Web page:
|Publication number||US20030123804 A1|
|Application number||US 10/041,038|
|Publication date||Jul 3, 2003|
|Filing date||Dec 28, 2001|
|Priority date||Dec 28, 2001|
|Also published as||US6859587, US7386197, US20050100266, WO2003058190A1|
|Publication number||041038, 10041038, US 2003/0123804 A1, US 2003/123804 A1, US 20030123804 A1, US 20030123804A1, US 2003123804 A1, US 2003123804A1, US-A1-20030123804, US-A1-2003123804, US2003/0123804A1, US2003/123804A1, US20030123804 A1, US20030123804A1, US2003123804 A1, US2003123804A1|
|Inventors||Dmitri Nikonov, Mark McCormack|
|Original Assignee||Nikonov Dmitri E., Mccormack Mark T.|
|Export Citation||BiBTeX, EndNote, RefMan|
|Patent Citations (5), Referenced by (15), Classifications (5), Legal Events (6)|
|External Links: USPTO, USPTO Assignment, Espacenet|
 1. Field of the Invention
 The described invention relates to the field of optical circuits. In particular, the invention relates to an optical probe for testing an optical circuit.
 2. Description of Related Art
 Optical circuits include, but are not limited to, light sources, detectors and/or waveguides that provide such functions as splitting, coupling, combining, multiplexing, demultiplexing, and switching. Planar lightwave circuits (PLCs) are optical circuits that are manufactured and operate in the plane of a wafer. PLC technology is advantageous because it can be used to form many different types of optical devices, such as array waveguide grating (AWG) filters, optical add/drop (de)multiplexers, optical switches, monolithic, as well as hybrid opto-electronic integrated devices. Such devices formed with optical fibers would typically be much larger or would not be feasible at all. Further, PLC structures may be mass produced on a silicon wafer.
FIG. 1 is a schematic diagram that shows an example of the current way that planar waveguides 20, 22 are tested. Typically, a PLC wafer is diced and optical fibers, 10, 12 are mounted to the edge of a PLC die. Light is sent in to the PLC structure 5 through one optical fiber 10, and a second optical fiber 12 is used to detect the light. A photodetector coupled to the second optical probe 12 will detect the power of light transmitted to it.
 If the PLC works properly, then fibers are permanently attached to the PLC, and the PLC is put into a package. However, if the PLC does not work properly, the unit is discarded, and the time and effort to dice, fiber mount and to comprehensively test the device are wasted. Thus, a method of testing a planar lightwave circuit at the wafer level or before fiber attach is important.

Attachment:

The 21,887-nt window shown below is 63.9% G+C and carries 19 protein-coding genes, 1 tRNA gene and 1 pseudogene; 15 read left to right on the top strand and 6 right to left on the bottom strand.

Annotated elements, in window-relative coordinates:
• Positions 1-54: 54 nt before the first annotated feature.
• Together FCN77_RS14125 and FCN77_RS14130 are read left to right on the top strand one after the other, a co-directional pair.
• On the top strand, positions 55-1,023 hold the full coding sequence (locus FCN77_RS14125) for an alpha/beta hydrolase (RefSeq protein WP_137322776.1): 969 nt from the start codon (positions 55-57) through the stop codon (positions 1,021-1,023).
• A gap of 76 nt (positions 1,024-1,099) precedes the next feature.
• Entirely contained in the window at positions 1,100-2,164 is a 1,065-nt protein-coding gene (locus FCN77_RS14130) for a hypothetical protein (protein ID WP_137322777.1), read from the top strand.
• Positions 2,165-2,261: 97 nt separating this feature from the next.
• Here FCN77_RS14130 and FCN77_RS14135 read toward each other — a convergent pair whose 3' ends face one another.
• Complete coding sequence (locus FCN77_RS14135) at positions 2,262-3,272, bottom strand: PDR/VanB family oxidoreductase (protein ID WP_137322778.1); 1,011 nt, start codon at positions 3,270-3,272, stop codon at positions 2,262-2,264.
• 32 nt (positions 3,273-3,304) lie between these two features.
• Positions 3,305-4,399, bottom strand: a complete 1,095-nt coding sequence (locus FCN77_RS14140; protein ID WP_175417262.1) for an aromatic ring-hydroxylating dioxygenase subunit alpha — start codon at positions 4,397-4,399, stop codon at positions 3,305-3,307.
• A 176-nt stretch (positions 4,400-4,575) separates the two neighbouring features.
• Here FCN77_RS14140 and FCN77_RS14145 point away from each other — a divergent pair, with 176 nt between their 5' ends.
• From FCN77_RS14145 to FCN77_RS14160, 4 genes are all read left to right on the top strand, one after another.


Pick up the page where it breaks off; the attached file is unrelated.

FIG. 1 is a schematic diagram that shows an example of the current way that planar waveguides are tested.
FIG. 2 is a cross-sectional schematic diagram of an optical probe used to test a planar lightwave circuit (PLC).
FIG. 3 is a 3-dimensional view illustrating one embodiment for testing a PLC wafer using two optical probes.
 A method of testing a planar lightwave circuit is achieved by coupling an optical probe to the planar lightwave circuit. In one embodiment, a second optical probe is used in combination with the first optical probe to test the planar lightwave circuit by sending and receiving a light beam through the planar lightwave circuit.
FIG. 2 is a cross-sectional schematic diagram of an optical probe 130 used to test a planar lightwave circuit (PLC) 105. The PLC 105 comprises a waveguide having a core layer 110, an upper cladding 120, and a lower cladding 122. In one embodiment, the upper cladding 120 is only partially applied at the time that the optical probe 130 is used to test the PLC 105, and one or more additional layers of upper cladding are subsequently applied to the PLC 105. In one embodiment, an upper cladding layer of approximately 1-2 microns provides good optical coupling.
 The optical probe 130 is an optical fiber comprising a core 132 and an outer cladding 134. The optical fiber 130 has been side-polished so that the core 132 is exposed. The side-polished optical fiber 130 is coupled to the waveguide core 110. In one embodiment, an index-matching fluid 140 is used to improve the optical coupling between the optical probe 130 and the waveguide core 110.
FIG. 3 is a 3-dimensional view illustrating one embodiment for testing a PLC wafer 205 using two optical probes 210, 220. PLC wafer 205 may include several PLC dice. In one embodiment, the testing is done before dicing the wafer or fiber interfacing the dice. A first optical probe 210 is coupled to a first portion of a waveguide of the PLC 205. The first optical probe 210 is coupled, e.g., with an optical fiber, to a light source 212 such as a laser. The light source 212 provides a light beam to the first optical probe 210, which is evanescently coupled to a first portion of the PLC 205.